A team of Canadian scientists is about to embark on a five-year attempt to calculate just how much the country depends on the natural world—in economic terms, and in ways that are far less tangible.
“In marshes and on mountain slopes, on farms and fishing boats, a network of researchers…is developing the science of eco-accounting,” writes the Globe and Mail. Lead researcher Elena Bennett, an ecosystem service expert at McGill University, and her fellow sustainability scientists plan to fan out across Canada’s landscapes and waterways (both wild and “working”) in an attempt to put an actual figure on the true value of nature.
“The challenge is not simply to measure the contents of the country’s vast natural landscapes, but to know what to measure,” the Globe notes.
As daunting as the challenge is, Bennett is determined to try. “If we can develop an accounting system that lets us go in and do a census of our natural capital, it’s going to make it so much more apparent how to make better decisions to protect it,” she said.
The urgent need for such an accounting is reflected in the latest federal budget, which has “allocated C$2.3 billion over the next five years to addressing threats to Canada’s ecosystems and reaffirmed plans to conserve an additional one million square kilometres of land and inland waters to meet its target of protecting 25% of the country’s territory by 2025—a step toward a still-larger goal of 30% by 2030.”
Currently orbiting around these commitments is the vexed question of “which areas should be prioritized for protection in order to gain a maximum return on public investments in nature,” the Globe adds.
Enter Bennett’s specialization. The fundamental premise of the field of ecosystem services is that nature is not a thing apart from us, but rather “an essential component of the global economy that delivers raw materials, utilities such as clean air and water, and cultural and psychological benefits without which human civilization would not be able to operate.”
The point, said Bennett, is not to put a price on nature, or “to ask what’s in it for us,” but rather “to better integrate the planet’s life support system into the way society assigns economic value.”
“If we are stewards, then what are we the stewards of?” she asked. “How can we understand when we’re moving closer to or farther away from sustainability?”
Bennett’s ecosystem accounting research into Canada’s natural world will build on a mammoth, groundbreaking report released last February for the UK government. The Globe explains that, over more than 600 pages, Cambridge University economist Sir Partha Dasgupta provided “a meticulous analysis of nature as an asset”—an analysis that outlines how “humanity’s track record of portfolio management has been a dismal one.”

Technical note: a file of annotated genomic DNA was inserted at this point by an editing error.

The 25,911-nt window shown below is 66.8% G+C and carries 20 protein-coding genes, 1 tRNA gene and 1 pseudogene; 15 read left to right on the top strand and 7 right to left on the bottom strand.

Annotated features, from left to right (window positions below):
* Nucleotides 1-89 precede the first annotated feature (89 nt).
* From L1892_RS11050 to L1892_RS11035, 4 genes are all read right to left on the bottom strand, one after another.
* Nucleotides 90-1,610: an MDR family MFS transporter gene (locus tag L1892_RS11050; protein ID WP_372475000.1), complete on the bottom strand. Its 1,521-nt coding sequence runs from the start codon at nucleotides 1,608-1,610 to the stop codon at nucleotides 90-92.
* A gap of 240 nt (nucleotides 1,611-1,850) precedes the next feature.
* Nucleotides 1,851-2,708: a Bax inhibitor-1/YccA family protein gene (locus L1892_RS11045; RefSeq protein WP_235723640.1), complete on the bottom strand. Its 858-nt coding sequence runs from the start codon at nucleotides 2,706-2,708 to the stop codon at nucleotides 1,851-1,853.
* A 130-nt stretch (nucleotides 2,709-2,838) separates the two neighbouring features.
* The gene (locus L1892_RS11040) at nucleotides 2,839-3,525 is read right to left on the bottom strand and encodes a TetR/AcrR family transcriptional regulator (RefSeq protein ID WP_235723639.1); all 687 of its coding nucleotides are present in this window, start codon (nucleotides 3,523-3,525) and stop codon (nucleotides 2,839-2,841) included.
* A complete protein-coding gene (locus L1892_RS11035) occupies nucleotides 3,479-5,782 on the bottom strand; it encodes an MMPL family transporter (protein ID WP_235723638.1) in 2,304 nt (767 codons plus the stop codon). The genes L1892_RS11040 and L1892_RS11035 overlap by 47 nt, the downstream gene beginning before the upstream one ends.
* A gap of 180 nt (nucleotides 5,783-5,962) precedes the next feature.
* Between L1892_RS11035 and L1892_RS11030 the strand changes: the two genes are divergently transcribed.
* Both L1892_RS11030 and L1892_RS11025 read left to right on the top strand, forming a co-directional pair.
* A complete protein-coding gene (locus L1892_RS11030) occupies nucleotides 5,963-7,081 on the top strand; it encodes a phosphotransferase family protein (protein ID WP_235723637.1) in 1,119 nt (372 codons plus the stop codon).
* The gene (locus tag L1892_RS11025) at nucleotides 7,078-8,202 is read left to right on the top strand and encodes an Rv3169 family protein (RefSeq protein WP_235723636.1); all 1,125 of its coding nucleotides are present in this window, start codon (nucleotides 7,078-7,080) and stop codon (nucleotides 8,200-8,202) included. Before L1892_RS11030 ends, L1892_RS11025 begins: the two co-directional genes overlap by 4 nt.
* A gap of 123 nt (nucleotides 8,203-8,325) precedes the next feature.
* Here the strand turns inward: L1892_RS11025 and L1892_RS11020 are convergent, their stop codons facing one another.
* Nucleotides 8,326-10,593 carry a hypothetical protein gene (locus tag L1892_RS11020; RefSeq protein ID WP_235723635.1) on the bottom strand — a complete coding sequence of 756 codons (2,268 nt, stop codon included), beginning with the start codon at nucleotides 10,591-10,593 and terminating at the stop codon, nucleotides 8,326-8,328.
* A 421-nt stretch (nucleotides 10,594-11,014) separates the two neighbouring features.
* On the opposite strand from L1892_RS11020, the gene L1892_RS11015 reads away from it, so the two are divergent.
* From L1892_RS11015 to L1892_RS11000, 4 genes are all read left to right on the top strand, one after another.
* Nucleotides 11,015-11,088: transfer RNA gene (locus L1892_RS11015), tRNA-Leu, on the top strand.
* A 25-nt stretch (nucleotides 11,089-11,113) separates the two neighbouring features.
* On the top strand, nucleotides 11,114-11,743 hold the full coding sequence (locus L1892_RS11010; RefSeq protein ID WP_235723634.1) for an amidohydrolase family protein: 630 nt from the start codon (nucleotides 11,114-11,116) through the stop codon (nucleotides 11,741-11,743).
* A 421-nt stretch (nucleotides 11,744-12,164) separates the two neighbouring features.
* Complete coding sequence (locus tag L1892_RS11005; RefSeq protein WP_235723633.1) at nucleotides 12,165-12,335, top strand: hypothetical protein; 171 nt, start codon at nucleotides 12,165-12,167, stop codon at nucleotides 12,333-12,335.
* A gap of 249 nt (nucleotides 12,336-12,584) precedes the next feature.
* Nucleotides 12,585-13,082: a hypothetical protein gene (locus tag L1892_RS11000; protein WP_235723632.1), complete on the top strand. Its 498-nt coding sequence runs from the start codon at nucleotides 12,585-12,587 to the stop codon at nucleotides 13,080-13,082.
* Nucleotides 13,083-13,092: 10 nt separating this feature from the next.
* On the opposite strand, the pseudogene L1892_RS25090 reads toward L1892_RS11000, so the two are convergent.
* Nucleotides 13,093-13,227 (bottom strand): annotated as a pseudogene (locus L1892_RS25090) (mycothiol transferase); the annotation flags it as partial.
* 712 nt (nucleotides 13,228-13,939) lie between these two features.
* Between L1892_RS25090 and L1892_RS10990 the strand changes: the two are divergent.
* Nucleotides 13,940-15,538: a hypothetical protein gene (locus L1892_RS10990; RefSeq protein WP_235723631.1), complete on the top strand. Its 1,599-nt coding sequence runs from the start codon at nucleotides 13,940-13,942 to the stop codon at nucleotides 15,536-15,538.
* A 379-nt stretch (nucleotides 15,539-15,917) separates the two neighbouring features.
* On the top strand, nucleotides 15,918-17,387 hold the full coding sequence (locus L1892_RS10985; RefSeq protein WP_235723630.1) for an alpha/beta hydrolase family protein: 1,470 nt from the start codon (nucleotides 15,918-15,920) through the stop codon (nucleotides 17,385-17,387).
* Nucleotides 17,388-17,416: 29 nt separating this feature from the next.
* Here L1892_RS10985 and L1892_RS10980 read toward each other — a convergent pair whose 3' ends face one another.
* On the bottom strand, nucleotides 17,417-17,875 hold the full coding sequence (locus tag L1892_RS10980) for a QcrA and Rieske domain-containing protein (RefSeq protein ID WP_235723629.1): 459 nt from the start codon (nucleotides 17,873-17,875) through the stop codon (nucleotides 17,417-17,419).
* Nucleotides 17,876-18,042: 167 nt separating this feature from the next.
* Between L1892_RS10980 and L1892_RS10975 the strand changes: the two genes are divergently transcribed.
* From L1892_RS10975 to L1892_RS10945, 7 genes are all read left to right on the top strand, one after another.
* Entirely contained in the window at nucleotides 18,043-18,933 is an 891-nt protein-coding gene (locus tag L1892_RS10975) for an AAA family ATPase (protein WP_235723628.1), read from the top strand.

In her effort to help Canadians become better stewards, Bennett and her team will focus on six representative regions that contain not only pristine wilderness, but also what she defines as “working landscapes,” that is, “places where humans and nature co-exist and where scientists say planning decisions should be informed by a clearer picture of the nature side of the cost-benefit equation.” For example, the Globe notes, the Bay of Fundy is surrounded by “tidal marshes converted to agricultural use that now face the threat of sea level rise.”
Team member Aerin Jacob, a scientist who works for the Yellowstone to Yukon Conservation Initiative, told the Globe that Canada needs land use planning “that is using the best available information.”
“And it’s not—not yet,” she added.
Alison Woodley, a senior strategy adviser with the Canadian Parks and Wilderness Society, noted that ecosystem accounting at the national level can support the international struggle to combat the twin crises of climate change and biodiversity loss.
“There is a lot of momentum building globally for ambitious biodiversity targets, and that those be better coordinated with action on climate and on healthy ecosystems in light of the pandemic,” she said.
“It really does feel like the last best chance to turn things around.”